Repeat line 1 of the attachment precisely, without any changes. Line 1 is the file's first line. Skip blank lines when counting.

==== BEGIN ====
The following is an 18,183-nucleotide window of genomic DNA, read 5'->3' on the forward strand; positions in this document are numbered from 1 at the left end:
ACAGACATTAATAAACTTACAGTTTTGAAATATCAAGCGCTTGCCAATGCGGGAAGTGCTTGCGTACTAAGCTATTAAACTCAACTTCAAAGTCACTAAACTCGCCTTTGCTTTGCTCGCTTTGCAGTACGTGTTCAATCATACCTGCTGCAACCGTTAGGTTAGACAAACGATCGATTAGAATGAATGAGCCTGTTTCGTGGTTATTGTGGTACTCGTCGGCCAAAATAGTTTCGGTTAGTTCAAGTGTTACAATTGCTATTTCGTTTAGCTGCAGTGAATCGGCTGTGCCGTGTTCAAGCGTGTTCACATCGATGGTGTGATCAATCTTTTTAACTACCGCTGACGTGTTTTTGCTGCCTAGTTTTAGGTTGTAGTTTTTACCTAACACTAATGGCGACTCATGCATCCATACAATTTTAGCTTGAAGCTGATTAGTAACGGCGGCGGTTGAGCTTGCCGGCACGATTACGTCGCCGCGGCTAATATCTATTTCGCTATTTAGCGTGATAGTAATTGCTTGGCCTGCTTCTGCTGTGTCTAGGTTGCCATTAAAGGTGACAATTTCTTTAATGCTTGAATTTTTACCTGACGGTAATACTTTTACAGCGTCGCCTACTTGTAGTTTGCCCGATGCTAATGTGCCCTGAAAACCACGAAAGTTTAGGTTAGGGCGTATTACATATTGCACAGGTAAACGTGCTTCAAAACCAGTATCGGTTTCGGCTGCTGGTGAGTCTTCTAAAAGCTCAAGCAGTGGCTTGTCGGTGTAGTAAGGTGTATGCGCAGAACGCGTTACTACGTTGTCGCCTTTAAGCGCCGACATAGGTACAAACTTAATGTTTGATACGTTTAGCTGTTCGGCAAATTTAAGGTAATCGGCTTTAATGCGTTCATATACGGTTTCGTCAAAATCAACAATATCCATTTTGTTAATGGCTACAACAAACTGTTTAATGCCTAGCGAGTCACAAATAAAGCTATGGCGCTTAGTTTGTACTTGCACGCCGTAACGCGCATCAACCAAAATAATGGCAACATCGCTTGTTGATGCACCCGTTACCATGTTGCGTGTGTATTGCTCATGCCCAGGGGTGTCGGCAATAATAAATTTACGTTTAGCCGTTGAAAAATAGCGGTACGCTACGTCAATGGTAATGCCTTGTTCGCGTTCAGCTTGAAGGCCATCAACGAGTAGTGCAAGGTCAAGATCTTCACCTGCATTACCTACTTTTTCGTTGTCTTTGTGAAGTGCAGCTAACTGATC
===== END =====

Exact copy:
The following is an 18,183-nucleotide window of genomic DNA, read 5'->3' on the forward strand; positions in this document are numbered from 1 at the left end: